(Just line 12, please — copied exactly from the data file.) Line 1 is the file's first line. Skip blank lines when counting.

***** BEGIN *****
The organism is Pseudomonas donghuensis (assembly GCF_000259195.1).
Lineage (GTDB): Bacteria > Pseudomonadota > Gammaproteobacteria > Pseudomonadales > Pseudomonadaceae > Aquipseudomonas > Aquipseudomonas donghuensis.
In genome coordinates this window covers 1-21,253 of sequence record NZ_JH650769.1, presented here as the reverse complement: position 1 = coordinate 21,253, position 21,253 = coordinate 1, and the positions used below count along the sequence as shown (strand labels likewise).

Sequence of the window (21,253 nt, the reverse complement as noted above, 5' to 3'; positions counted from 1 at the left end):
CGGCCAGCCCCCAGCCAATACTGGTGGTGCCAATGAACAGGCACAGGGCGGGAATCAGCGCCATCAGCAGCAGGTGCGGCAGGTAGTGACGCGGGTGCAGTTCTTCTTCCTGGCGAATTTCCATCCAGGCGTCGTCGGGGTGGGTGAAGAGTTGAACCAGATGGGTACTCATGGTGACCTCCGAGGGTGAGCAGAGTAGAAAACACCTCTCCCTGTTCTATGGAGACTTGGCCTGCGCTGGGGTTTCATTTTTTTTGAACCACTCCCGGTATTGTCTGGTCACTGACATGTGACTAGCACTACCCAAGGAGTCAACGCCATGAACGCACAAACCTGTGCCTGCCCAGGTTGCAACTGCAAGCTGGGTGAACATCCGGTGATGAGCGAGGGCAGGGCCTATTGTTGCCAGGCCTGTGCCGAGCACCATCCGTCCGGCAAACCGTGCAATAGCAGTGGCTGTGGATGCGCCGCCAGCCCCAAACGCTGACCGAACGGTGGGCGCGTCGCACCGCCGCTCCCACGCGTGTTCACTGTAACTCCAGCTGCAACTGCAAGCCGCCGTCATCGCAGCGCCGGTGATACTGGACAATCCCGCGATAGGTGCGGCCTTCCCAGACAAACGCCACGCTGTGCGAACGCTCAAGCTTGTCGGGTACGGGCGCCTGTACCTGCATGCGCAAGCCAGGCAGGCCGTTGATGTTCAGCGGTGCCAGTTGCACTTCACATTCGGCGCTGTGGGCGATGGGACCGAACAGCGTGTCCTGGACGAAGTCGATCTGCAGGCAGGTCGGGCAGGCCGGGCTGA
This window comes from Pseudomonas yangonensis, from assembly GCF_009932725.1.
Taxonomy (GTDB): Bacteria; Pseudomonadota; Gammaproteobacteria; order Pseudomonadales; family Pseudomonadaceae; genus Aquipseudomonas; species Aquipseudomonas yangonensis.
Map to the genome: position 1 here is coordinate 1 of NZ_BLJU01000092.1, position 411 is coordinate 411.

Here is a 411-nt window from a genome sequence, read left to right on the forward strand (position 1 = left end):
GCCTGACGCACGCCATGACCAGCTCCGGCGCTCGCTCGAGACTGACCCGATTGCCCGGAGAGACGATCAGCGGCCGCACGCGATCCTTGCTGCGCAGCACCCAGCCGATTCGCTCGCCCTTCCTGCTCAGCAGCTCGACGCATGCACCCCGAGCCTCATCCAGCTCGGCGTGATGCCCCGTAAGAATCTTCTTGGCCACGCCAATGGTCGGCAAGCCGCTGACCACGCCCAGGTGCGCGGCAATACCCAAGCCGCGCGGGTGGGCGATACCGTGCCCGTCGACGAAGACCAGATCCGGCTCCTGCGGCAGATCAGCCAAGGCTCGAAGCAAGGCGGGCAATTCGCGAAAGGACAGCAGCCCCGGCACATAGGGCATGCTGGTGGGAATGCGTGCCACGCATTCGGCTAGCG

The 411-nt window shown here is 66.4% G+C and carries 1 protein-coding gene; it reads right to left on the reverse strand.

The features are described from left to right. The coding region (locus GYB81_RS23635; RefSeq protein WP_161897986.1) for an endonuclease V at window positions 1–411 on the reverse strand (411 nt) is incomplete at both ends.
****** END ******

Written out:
The features are described from left to right. The coding region (locus GYB81_RS23635; RefSeq protein WP_161897986.1) for an endonuclease V at window positions 1–411 on the reverse strand (411 nt) is incomplete at both ends.